Kenneth Rijock

Kenneth Rijock

Saturday, January 12, 2019

VENEZUELAN BUSINESSMAN WHO OWES PANAMA $20m SEEKS TO HAVE HIS DARK PAST DELETED

What if the links are true ?

Today this blogger received a letter from EALIXIR, a company which advertises itself as the "World Leader in the removal of Undesirable Links" seeking to remove online information about Venezuelan MSB owner Pedro José Rojas Chirinos from the Internet. The letter was full of boilerplate language about their "client's" rights, but nowhere was there any evidence about whether the company had any legal right to represent, or speak for, Sr. Rojas. The letter was signed by a company manager, and marked "Off the Record." Is this a joke, or an attempt at extortion ?

Let me respond publicly:

(1) First of all, the blog cited in the article as containing defamatory or incorrect or slanderous information, has no connection to yours truly, and is unknown to me, nor have I ever heard of it, nor have I ever contributed any information to it, directly or indirectly. When we attempted to access the specific blog article cited, we noted that it no longer exists; does that mean that the reputation management firm is using outdated research ? The letter cited some generic Venezuelan statute that the author claims adopts EU data laws. Where is there personal jurisdiction over yours truly and this blog for the blog of another ? Someone is obviously confused.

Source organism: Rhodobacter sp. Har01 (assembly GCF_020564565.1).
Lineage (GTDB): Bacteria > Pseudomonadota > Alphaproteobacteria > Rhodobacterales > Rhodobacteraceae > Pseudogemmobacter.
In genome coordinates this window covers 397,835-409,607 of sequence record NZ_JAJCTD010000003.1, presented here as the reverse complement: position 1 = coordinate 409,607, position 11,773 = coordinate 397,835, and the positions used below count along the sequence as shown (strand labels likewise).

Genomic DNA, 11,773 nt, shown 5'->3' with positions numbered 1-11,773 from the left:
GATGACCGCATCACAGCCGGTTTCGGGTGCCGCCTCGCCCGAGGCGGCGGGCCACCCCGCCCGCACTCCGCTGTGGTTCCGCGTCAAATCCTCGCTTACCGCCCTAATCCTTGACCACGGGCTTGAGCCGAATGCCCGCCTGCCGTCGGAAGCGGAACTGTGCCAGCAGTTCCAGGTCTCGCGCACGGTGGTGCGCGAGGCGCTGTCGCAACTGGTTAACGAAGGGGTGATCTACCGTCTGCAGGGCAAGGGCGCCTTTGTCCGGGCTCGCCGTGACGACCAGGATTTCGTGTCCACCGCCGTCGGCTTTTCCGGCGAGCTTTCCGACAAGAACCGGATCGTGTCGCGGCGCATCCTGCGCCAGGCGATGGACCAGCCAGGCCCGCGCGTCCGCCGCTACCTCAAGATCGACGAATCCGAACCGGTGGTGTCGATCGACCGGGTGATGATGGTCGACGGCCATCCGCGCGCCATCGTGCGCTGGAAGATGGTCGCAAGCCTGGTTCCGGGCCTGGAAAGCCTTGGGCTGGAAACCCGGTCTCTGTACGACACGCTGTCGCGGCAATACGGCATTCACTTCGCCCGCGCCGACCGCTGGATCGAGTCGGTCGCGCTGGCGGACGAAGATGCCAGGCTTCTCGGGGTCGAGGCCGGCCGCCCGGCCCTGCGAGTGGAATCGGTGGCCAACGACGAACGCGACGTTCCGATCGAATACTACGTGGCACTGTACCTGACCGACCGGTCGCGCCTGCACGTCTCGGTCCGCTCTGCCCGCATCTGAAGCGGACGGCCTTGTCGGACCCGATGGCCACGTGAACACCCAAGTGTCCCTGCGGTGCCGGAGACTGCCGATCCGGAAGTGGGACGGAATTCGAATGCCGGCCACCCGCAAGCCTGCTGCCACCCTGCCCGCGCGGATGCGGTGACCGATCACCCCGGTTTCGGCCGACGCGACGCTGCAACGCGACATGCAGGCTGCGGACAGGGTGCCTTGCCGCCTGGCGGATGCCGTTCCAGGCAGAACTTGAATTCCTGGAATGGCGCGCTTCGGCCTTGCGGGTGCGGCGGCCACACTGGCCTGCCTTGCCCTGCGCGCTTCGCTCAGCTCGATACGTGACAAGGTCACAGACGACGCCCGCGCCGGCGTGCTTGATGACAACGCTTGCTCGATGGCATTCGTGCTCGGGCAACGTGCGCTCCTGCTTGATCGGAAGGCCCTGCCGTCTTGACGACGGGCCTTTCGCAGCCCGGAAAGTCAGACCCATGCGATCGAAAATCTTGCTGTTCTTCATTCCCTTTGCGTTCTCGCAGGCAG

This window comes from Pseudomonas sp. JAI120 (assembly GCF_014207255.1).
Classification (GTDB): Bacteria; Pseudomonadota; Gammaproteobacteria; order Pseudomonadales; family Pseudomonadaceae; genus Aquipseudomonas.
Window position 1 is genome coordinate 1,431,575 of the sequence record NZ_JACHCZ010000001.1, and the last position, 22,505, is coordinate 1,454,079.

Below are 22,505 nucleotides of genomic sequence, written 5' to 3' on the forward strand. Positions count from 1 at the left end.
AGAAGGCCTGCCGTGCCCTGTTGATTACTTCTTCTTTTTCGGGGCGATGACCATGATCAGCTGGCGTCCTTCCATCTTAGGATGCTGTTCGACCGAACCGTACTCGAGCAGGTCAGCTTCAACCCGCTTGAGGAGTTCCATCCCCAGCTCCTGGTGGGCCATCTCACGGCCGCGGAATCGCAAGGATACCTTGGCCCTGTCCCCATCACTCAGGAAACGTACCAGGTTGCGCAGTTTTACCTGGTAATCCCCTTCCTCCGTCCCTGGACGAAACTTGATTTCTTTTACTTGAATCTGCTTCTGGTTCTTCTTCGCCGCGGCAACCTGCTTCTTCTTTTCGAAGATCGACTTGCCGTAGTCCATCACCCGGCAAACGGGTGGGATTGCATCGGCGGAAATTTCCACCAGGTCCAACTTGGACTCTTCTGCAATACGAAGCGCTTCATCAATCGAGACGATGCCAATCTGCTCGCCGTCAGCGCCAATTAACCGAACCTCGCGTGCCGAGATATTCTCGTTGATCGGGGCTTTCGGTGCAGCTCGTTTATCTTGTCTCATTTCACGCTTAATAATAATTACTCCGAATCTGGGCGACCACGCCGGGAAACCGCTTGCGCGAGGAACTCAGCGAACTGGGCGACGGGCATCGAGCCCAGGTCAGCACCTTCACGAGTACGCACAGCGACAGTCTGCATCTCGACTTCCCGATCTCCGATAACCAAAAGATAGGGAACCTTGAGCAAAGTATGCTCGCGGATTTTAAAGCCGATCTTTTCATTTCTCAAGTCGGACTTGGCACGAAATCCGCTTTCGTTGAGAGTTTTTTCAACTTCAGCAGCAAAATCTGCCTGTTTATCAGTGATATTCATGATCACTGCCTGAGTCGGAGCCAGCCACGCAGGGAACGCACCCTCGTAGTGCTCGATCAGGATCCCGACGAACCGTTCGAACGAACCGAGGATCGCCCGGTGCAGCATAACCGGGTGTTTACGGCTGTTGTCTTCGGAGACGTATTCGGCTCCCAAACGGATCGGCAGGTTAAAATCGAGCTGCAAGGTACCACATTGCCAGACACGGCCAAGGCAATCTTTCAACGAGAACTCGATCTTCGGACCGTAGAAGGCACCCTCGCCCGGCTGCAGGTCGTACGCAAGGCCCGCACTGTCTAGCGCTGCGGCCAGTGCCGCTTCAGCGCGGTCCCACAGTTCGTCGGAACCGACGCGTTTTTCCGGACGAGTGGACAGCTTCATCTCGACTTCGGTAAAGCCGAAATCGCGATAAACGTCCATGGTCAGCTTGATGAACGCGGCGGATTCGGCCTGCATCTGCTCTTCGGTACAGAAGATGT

(2) Second, its client, now calling himself "Pedro José Rojas Chirinos" was known as Pedro Rojas when he ran his MSB in Panama. Is the name change intentional ?




(3) Third, Sr. Rojas, whose father-in-law is a notorious (and corrupt) disgraced former minister in the Republic of Panama, received a $20m loan from the Panamanian government, through his father-in-law's influence. He permanently relocated from Panama, without repaying that loan. No wonder he is trying to have his dark past buried where nobody can ever see it online. That $20m was used by members of the Panamanian Cabinet to purchase Petaquilla Mining stock, using Insider Information, If you are familiar with the scandal, you know the story. That's why Pedro Rojas fled from Panama for Venezuela years ago. No wonder his reputation removal firm is sending out threat letters. His past is catching up to him.


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